Six reasons your thought leadership fails
Ever struggled with getting your thought leadership out of the starting blocks? Here’s the top six reasons why your thought leadership is failing.
Last week we held the first of our thought leadership masterclasses, a chance to discuss the execution of thought leadership campaigns in detail. The five assembled comms leads, from charities to energy providers, shared not only their successes, but also a common list of challenges. Here are their top six reasons why most thought leadership never gets out of the starting blocks.
Of course intelligence is not the only factor that comes into play in shaping ideas that are able to advance commercial agendas. The ability to step outside of your preconceptions is also important, and here intelligent people may well be at a disadvantage.
1. “We don’t know what to discuss, or can’t decide which area to focus on” – This is a common challenge, and many fall into the pitfall of trying to pull topical subjects into their business rather than extrapolating out an authentic area of interest. Approach it as you would a wine list, I know about Pino Grigio so let’s explore those first.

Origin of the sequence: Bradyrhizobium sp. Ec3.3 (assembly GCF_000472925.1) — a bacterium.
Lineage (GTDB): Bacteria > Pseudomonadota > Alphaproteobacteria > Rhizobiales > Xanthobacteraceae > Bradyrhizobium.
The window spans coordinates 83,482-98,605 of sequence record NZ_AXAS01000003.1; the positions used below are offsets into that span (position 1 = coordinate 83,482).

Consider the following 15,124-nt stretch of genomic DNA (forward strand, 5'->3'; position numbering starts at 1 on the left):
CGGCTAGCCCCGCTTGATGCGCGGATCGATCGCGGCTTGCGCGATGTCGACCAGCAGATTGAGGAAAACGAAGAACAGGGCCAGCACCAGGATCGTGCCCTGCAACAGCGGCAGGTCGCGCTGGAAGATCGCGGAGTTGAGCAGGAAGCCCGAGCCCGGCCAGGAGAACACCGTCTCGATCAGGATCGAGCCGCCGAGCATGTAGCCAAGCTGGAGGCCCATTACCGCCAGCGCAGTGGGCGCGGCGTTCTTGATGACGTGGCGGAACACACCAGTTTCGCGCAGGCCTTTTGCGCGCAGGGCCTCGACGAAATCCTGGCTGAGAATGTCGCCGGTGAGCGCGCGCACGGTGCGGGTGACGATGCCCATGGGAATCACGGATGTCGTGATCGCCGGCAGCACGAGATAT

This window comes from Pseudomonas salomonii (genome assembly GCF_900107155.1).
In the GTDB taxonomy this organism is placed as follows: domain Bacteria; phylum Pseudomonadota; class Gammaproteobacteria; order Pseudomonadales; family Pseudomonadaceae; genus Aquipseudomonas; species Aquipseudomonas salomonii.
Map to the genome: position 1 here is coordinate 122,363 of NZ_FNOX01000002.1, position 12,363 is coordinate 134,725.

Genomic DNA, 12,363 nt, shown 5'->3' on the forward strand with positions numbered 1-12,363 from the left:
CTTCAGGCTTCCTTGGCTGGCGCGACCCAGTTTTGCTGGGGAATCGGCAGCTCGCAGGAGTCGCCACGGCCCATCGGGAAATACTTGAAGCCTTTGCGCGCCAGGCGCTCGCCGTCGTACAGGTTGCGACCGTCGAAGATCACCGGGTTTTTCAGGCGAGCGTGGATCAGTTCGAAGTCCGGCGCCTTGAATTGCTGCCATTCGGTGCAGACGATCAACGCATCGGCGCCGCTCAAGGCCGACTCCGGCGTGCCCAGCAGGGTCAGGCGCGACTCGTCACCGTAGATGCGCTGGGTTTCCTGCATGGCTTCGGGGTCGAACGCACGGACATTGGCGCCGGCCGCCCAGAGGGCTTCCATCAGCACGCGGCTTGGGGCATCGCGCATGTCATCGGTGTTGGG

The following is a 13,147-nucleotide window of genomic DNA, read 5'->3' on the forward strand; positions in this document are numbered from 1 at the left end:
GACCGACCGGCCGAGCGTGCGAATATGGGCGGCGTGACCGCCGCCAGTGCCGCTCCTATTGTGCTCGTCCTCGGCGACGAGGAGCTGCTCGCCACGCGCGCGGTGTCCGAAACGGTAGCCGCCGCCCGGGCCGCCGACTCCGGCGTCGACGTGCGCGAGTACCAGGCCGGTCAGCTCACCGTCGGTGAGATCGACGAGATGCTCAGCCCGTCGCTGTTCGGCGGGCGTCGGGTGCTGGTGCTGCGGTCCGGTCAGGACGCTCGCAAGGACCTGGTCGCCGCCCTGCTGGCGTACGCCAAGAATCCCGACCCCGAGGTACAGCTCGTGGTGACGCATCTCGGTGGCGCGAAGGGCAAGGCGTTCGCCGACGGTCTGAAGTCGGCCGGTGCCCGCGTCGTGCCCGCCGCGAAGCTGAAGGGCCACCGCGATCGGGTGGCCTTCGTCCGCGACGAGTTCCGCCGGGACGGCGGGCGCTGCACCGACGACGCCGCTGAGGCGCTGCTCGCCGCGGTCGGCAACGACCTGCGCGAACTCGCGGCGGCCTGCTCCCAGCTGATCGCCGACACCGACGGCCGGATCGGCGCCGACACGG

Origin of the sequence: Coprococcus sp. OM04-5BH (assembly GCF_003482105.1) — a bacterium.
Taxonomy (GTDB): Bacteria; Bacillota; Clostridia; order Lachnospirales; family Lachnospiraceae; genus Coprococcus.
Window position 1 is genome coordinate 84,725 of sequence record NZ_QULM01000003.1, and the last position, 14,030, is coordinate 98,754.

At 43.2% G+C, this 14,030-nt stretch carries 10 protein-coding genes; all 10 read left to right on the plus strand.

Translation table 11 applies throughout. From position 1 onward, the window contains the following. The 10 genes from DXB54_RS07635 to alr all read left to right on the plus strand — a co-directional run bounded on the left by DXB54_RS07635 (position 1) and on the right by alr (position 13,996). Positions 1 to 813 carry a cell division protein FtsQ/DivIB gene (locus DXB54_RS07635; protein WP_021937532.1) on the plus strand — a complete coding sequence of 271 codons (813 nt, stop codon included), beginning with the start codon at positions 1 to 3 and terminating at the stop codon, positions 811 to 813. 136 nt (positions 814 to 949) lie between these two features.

2. “We don’t see ourselves as credible, or don’t think people would be interested” – A lack of confidence is common, occurring both amongst your technical team for whom talking about the humdrum might feel like hubris, and amongst the executive who worry about giving away the family silver. As Dr Seuss would say, “Try it, you might like it.”
3. “It doesn’t fit with the company structure or brand ecosystem” – Your marketing and operations team have worked hard at a creating clarity across your organisation, and suddenly you’re asking to bring in something new. Experience tells us that authentic, bottom up thought leadership rarely clashes with long-term corporate strategy.
4. “It fails to provide a platform for corporate leaders” – Particularly in technical organisations, the leadership can be isolated from the innovation at the coal-face, and have worries over their depth of technical knowledge. Thought leadership and thought leaders are not the same thing, the former can exist within organisations without the latter.
5. “We’ve tried but struggled to deliver a long-term strategy” – It’s been tried in the past and failed. Just because it looked like a duck, quacked like a duck and walked like a duck, it doesn’t mean your previous thought leadership programme wasn’t a goose.
6. “It fails to keep pace with business change” – This is a big issue, the pace of innovation can see previously tried and tested thought leadership platforms become obsolete. It’s crucial to constantly assess whether yesterday’s views are still aligned to tomorrow.